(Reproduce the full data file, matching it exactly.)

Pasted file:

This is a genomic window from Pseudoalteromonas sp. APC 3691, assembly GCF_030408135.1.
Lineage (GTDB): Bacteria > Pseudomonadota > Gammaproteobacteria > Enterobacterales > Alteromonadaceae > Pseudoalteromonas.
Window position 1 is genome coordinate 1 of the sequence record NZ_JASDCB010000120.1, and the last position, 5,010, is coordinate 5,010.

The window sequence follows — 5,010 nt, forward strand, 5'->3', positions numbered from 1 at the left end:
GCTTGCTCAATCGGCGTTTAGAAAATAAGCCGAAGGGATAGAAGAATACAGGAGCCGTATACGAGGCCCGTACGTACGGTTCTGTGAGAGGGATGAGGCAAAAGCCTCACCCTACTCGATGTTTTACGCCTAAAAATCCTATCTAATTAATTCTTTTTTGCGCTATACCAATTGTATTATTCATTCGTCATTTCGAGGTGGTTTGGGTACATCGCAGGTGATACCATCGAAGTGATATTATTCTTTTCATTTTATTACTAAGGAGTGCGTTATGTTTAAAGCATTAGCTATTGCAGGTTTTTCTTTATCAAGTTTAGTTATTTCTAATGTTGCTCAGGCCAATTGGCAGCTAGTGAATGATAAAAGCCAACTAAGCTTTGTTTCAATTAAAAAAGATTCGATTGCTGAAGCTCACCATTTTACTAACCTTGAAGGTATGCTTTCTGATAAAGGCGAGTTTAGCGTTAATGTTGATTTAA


This is a genomic window from Pseudoalteromonas sp. APC 3691, assembly GCF_030408135.1.
Lineage (GTDB): Bacteria > Pseudomonadota > Gammaproteobacteria > Enterobacterales > Alteromonadaceae > Pseudoalteromonas.
Window position 1 is genome coordinate 1 of the sequence record NZ_JASDCB010000120.1, and the last position, 5,010, is coordinate 5,010.

The window sequence follows — 5,010 nt, forward strand, 5'->3', positions numbered from 1 at the left end:
GCTTGCTCAATCGGCGTTTAGAAAATAAGCCGAAGGGATAGAAGAATACAGGAGCCGTATACGAGGCCCGTACGTACGGTTCTGTGAGAGGGATGAGGCAAAAGCCTCACCCTACTCGATGTTTTACGCCTAAAAATCCTATCTAATTAATTCTTTTTTGCGCTATACCAATTGTATTATTCATTCGTCATTTCGAGGTGGTTTGGGTACATCGCAGGTGATACCATCGAAGTGATATTATTCTTTTCATTTTATTACTAAGGAGTGCGTTATGTTTAAAGCATTAGCTATTGCAGGTTTTTCTTTATCAAGTTTAGTTATTTCTAATGTTGCTCAGGCCAATTGGCAGCTAGTGAATGATAAAAGCCAACTAAGCTTTGTTTCAATTAAAAAAGATTCGATTGCTGAAGCTCACCATTTTACTAACCTTGAAGGTATGCTTTCTGATAAAGGCGAGTTTAGCGTTAATGTTGATTTAA